Wednesday, January 31, 2007

C.D. Review- Various Artists- 45 Kings Volume III (Fat City)

Various Artists; 45 Kings III (Fat City)
This is the third volume in this particular series from Manchester's Fat City label. Apparently many of these songs are remarkably rare, but I still have a hard time accepting this 41 minute release as a double album. I still don't understand why compilations pulled from a wide assortment of 7" records covering multiple musical genres should have short running times. If there was a mind-blowing sonic improvement that only wide vinyl grooves could transmit, there might be an argument in favour of such short records, but repressing old vinyl singles can hardly justify the sonic-superiority argument.
With that aside, there certainly are some rather compelling tracks on 45 Kings III. The opener, Jimmy Gray Hall's "Be That Way" is a gently upbeat song that isn't exactly soul, but sure is soulful in it's resigned delivery. More conventional disco-funk comes through on "Crescent Boogie" by Soul On Delivery. Mike Harper lays on a thick, dancefloor-cut slice of soul with his "Lay It On Me Baby".
"Wanderin' Soul" is a gospel-sounding number from Gary Atkinson, who sounds a bit like Arthur Prysock on here. John Fitch's "Romantic Attitude" is a cynical anti-love song which should probably have been titled "I Don't Care".
Another fine cut is Estelle Levitt's "All I Dream" is a hauntingly groovy pop song that sounds like some forgotten movie theme with the strings and rhythm interplay backing Estelle's moody vocals. Lilly's "Starin' At The Wall" is a good funky blues song a la Denise LaSalle, while a few tracks end the album in a quirky mood. Nino Nardini is probably the best known artist on this collection- he contributes a suspenseful instrumental that sounds like it could have been recorded for the 1980's "Knight Rider" t.v. series about a technologically advanced car and the crime fighter who drives it. Nardini recorded music for French television, so the premise is not without consideration. The spare, bassy and synth-heavy arrangement moves along for almost three minutes, bringing this short collection to a close.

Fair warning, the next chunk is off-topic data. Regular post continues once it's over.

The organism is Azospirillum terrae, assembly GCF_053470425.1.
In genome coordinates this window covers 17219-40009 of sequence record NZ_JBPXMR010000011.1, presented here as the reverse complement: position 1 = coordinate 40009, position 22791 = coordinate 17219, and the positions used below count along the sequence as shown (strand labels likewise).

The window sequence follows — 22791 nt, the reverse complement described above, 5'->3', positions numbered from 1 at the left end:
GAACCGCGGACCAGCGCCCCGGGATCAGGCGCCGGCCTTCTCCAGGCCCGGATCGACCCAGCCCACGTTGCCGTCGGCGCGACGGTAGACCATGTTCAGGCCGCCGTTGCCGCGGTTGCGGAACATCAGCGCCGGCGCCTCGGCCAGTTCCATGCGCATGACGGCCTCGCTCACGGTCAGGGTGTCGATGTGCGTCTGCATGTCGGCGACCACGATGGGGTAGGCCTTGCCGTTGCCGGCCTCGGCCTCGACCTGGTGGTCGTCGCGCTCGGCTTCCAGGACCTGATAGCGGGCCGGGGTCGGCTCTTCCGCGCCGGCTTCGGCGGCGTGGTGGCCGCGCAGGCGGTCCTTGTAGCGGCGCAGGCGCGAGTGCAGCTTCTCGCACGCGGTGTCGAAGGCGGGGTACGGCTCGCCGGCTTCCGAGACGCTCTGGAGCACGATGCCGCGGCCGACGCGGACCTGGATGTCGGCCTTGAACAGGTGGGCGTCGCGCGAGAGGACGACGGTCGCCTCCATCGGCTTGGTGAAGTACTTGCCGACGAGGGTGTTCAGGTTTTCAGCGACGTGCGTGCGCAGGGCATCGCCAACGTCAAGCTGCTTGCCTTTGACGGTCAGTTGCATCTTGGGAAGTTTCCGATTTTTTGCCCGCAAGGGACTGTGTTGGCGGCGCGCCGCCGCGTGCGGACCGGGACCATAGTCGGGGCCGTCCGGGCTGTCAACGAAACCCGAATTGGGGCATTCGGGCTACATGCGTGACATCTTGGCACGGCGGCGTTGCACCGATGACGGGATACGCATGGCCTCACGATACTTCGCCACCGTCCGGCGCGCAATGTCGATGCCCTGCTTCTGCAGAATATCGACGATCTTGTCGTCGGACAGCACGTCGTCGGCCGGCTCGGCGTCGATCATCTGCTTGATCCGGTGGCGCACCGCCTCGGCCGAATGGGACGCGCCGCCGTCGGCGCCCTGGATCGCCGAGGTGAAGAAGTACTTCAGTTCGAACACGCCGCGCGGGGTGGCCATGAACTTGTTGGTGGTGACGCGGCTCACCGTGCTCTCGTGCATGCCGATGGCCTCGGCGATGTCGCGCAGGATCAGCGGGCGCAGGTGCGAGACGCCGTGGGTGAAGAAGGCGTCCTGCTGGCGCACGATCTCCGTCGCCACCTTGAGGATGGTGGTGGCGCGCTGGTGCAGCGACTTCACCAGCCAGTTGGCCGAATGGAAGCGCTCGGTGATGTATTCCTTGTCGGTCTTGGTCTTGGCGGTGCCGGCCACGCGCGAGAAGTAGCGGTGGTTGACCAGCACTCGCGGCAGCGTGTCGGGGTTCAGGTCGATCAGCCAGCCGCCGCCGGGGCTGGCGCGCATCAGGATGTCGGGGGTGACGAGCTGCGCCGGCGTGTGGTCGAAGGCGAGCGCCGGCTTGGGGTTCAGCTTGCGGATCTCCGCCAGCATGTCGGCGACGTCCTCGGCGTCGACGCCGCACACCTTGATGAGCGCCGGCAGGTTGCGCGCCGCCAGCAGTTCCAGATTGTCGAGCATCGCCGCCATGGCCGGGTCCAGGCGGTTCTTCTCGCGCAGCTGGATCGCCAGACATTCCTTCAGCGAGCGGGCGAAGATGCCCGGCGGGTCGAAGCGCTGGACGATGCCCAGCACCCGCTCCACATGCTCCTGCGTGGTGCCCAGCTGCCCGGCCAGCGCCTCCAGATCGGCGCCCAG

Despite the appeal of many of these rare songs, there are barge loads of great long-forgotten old 7" singles. Given 45 Kings III seems to have been compiled without rhyme nor reason, there is no theme that would have been compromised by tossing a few extra songs on here, or leaving it as a single l.p. It's an interesting collection, but there are plenty of those around, so I would hesitate to implore anyone to run out and get this one.

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